Additionally, growers argue that Morocco's Picholine olive now glutting the American institutional food market is dual use for eating and oil. Moroccan olive oil sold to Spain is often refined there and later sold in the United States as virgin or extra-virgin, when in fact, it's likely of neither grade.
Many of the bottles on supermarket shelves labeled "extra-virgin" olive oil aren't. In his book, "Extra Virginity: The Sublime and Scandalous World of Olive Oil," freelance journalist Tom Mueller chronicles how resellers dilute extra-virgin olive oil with cheaper, lower-grade oils before passing the corrupted blend along the supply chain.
One olive oil producer told Mueller that half of all olive oil sold in the United States is, in some way, adulterated. Some oils, particularly in food service, aren't made with olives at all. They're blends of hazelnut, soybean, sunflower and others, colored green with chlorophyll and doctored with flavorants.
In 2010, the UC Davis Olive Center, a self-funded partnership between the university and the olive oil industry, found that 69 percent of imported extra-virgin olive oils bought in California supermarkets including brands like Bertolli, Berio and Carapelli failed to meet international standards. Nine of 10 California olive oils tested passed easily.
Last month, the center tested olive oils used in the food service industry and found them "so defective that they were classified by sensory panels as 'not fit for human consumption' under the USDA standard."
Mueller told state lawmakers at a hearing earlier this year: "Clear laws exist on olive oil quality, adulteration, false advertising, food labeling and so forth. But nobody is enforcing these laws. Not the FDA. Not the state health departments. Not one district attorney. Nobody."
"Most Americans have never tasted truly extra-virgin olive oil," Kelley says. "They've tasted oil that had 'extra-virgin' on the label, but it's not extra-virgin, and importers know it."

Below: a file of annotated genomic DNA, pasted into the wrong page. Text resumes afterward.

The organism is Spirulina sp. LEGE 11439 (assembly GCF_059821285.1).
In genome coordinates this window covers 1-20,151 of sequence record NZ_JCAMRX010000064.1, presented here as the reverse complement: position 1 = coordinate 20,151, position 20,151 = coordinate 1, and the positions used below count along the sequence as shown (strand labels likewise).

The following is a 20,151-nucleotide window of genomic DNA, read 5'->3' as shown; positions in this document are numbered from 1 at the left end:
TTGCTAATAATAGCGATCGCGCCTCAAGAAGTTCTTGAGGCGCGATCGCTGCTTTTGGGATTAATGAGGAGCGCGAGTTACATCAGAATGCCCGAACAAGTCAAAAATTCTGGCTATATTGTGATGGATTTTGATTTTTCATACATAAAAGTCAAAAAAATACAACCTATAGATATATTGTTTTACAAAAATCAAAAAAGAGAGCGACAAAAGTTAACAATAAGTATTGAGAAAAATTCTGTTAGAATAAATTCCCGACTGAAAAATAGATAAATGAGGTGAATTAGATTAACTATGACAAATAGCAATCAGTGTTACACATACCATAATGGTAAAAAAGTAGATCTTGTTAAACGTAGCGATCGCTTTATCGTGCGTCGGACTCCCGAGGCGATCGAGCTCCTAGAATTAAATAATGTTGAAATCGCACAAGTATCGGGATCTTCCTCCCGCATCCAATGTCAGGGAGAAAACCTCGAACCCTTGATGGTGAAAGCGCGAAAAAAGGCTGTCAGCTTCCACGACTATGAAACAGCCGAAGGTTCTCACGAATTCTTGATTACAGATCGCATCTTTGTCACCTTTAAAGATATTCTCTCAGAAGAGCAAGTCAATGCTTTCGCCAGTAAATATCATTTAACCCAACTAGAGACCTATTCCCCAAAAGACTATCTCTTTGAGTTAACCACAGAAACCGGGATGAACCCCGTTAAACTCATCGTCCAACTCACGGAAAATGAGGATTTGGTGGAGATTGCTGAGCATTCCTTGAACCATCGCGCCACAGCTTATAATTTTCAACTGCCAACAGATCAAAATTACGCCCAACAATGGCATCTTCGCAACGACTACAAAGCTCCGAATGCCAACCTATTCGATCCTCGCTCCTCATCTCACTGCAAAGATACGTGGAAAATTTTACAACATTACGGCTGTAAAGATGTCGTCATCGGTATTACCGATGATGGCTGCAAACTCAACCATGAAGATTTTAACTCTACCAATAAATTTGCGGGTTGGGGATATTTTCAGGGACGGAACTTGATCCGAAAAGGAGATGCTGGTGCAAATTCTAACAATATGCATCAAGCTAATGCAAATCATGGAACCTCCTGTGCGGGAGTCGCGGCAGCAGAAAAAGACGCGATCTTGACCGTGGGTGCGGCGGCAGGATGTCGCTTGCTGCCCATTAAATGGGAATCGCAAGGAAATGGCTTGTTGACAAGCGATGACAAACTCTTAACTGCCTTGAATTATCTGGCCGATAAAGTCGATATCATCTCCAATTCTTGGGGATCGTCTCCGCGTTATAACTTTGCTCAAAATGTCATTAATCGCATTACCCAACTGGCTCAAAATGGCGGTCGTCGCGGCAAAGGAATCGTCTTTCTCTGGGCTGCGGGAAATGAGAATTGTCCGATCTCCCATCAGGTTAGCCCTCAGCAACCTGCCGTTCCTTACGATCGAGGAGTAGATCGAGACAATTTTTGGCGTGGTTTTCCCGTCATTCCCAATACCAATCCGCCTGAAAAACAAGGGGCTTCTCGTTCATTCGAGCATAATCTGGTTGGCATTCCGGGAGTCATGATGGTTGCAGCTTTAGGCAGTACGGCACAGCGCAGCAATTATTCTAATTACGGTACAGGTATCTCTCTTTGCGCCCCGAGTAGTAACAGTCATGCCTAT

"We need to educate," says Felipe Ternero, a native of Spain who married here and began farming olives in Orland 15 years ago. "We want people to know what good olive oil is."
Working the current harvest with him are Antonio Deoliba and Enrique Cortines, two growers from Spain who both told me how Europe routinely dumps low-grade oils on the United States.
"It's all Americans know," Deoliba says. "Their buying is all based on bad product sold here. Only one in 10 have tasted California oil."
"I'm from Spain, but the best olive oil is here," Ternero says.
So why isn't California, with a superior product, able to compete globally? "Unfair trade practices," Kelley explains. "To export, I would be saddled with $1.57 tariff per kilogram; European imports pay 5 cents."
Between that and the heavy subsidization, is it any wonder 85 percent of the world's olive oil comes from Europe?
Competing with countries subsidized by their own governments is tough enough, but competing with countries enabled by our government thwarts our ability to grow a vibrant olive oil industry here, an industry that could easily become as pre-eminent as California's other great varietal product, wine.
Growers aren't looking for favors, just fairness.
"If California were to supply only 20 percent of our domestic consumption of olive oil, we would have to plant 100,000 acres of olive trees in the state," Kelley says. "That would generate an investment of $4 billion in California. Think about the jobs generated from that."
There's hope. This month, the U.S. International Trade Commission announced it will investigate the market conditions facing American olive oil producers.
Farming is one of the few things left that Americans do well and in abundance. The government should be cultivating it (no pun intended), not inhibiting it.